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April 17, 2020

Birdhouses and nesting boxes have been a feature of gardens and urban spaces for more than 500 years.

In Britain and Europe the earliest examples were made of baskets, clay or wood and were used for collecting eggs - and sometimes the birds themselves - for food. But history’s first birdhouses originated in Turkey during the pre-Ottoman period and had a far more compassionate purpose.

Often created with ornate detail to look like miniature architectural versions of real life buildings they were a safe haven for non-migratory birds during the Winter.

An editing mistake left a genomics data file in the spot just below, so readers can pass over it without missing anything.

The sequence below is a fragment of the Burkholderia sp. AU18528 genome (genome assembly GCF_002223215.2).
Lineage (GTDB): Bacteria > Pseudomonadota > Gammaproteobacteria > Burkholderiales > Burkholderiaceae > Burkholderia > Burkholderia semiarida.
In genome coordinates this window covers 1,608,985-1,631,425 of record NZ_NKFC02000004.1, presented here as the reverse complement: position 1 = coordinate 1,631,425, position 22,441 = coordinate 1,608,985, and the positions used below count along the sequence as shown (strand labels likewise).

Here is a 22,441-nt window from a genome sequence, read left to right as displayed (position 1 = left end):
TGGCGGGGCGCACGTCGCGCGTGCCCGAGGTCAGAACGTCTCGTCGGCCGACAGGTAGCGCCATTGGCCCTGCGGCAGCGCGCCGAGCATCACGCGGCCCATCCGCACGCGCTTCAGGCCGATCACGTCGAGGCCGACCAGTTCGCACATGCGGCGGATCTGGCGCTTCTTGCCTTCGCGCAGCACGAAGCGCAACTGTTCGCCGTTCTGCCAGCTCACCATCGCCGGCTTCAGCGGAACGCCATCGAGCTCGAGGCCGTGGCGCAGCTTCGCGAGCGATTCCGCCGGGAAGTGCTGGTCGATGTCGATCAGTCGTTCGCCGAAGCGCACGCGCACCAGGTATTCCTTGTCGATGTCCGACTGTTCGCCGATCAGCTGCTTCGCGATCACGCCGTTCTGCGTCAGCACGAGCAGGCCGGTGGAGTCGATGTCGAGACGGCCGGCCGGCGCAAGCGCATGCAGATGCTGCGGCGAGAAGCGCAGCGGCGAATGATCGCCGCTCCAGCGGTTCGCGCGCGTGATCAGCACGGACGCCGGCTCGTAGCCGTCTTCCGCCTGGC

It was believed that the person who built and erected one of these tiny homes would be granted good deeds, making them a common sight and many old examples still survive today; the oldest being a 16th century ‘bird palace’ on the side of Istanbul’s Büyükçekmece Bridge.

In modern day Britain many bird species’ natural habitats are disappearing and the birdhouses and nesting boxes in our nation’s gardens and parks serve an increasingly important role in giving birds a place to shelter and breed.

And while we stay safe at home too, now is a perfect opportunity to connect with our feathered friends with a well stocked bird feeder or perhaps even your own lucky sparrow palace, blue tit bungalow or pigeon pavilion.